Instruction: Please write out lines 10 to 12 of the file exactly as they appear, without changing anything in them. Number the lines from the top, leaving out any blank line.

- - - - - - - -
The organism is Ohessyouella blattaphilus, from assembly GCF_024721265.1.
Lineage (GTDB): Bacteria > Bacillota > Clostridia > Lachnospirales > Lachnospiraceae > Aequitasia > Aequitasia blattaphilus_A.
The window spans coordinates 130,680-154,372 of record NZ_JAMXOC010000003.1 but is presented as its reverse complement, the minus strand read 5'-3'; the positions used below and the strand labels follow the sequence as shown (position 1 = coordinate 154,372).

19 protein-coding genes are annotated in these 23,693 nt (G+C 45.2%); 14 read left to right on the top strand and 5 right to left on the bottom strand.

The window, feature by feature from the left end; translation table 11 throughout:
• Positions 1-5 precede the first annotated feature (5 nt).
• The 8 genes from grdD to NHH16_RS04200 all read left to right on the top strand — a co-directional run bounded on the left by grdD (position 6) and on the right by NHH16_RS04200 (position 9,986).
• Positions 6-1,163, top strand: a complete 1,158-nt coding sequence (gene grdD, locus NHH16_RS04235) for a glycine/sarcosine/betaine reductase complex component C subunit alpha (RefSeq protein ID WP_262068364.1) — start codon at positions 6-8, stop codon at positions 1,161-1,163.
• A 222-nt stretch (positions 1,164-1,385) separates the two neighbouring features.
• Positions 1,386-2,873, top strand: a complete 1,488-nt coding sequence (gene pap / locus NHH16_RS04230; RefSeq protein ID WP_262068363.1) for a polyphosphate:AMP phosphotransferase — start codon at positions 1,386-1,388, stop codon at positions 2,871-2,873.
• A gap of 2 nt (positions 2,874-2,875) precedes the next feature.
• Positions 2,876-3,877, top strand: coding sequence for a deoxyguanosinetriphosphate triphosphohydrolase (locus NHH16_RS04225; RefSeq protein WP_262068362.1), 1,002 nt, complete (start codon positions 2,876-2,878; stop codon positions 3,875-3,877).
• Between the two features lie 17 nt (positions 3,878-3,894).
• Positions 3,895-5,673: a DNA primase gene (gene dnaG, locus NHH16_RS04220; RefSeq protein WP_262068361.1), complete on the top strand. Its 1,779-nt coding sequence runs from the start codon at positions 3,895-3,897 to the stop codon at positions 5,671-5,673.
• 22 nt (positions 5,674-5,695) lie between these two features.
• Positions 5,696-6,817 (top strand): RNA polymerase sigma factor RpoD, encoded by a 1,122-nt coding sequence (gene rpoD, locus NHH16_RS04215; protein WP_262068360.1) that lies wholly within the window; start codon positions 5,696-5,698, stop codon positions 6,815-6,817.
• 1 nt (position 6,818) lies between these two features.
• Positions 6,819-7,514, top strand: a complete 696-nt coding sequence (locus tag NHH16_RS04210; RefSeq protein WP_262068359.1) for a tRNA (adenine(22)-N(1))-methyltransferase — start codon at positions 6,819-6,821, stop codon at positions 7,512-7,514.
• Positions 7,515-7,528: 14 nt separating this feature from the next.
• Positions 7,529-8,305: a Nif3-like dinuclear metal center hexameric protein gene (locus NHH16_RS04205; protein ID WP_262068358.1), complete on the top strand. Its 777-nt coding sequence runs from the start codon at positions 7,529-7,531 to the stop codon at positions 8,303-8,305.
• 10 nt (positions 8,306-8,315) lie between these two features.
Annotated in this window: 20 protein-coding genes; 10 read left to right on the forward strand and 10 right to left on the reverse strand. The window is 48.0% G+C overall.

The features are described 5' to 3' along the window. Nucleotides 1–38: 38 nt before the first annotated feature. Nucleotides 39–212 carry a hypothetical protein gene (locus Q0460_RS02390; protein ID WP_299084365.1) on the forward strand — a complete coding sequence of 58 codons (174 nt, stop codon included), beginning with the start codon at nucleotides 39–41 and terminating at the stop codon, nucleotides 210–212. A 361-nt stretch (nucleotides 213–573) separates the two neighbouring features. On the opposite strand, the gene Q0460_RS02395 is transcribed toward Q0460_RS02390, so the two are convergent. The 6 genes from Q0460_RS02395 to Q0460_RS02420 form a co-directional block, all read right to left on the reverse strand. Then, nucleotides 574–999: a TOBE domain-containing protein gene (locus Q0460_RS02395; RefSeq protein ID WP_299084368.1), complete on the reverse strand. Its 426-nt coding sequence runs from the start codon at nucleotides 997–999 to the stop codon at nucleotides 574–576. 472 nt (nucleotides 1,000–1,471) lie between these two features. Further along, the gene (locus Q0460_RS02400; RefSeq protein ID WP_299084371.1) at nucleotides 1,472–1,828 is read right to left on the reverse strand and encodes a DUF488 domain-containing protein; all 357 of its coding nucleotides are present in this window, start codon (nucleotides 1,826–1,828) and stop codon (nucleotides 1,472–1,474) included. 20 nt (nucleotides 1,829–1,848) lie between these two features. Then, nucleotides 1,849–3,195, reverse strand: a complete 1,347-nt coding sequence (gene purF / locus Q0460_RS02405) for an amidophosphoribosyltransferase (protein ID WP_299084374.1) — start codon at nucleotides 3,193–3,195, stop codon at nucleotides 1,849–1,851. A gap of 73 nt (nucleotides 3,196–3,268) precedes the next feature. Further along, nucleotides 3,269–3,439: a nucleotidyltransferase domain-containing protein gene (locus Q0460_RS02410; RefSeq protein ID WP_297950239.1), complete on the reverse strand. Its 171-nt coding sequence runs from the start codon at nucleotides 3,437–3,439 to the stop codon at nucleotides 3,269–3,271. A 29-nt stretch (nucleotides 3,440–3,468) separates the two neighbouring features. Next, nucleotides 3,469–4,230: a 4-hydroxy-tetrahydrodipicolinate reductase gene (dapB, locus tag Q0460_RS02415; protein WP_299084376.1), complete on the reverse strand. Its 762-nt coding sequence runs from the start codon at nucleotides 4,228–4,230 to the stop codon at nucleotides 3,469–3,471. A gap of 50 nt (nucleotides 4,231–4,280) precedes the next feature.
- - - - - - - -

• Positions 1,386-2,873, top strand: a complete 1,488-nt coding sequence (gene pap / locus NHH16_RS04230; RefSeq protein ID WP_262068363.1) for a polyphosphate:AMP phosphotransferase — start codon at positions 1,386-1,388, stop codon at positions 2,871-2,873.
• A gap of 2 nt (positions 2,874-2,875) precedes the next feature.
• Positions 2,876-3,877, top strand: coding sequence for a deoxyguanosinetriphosphate triphosphohydrolase (locus NHH16_RS04225; RefSeq protein WP_262068362.1), 1,002 nt, complete (start codon positions 2,876-2,878; stop codon positions 3,875-3,877).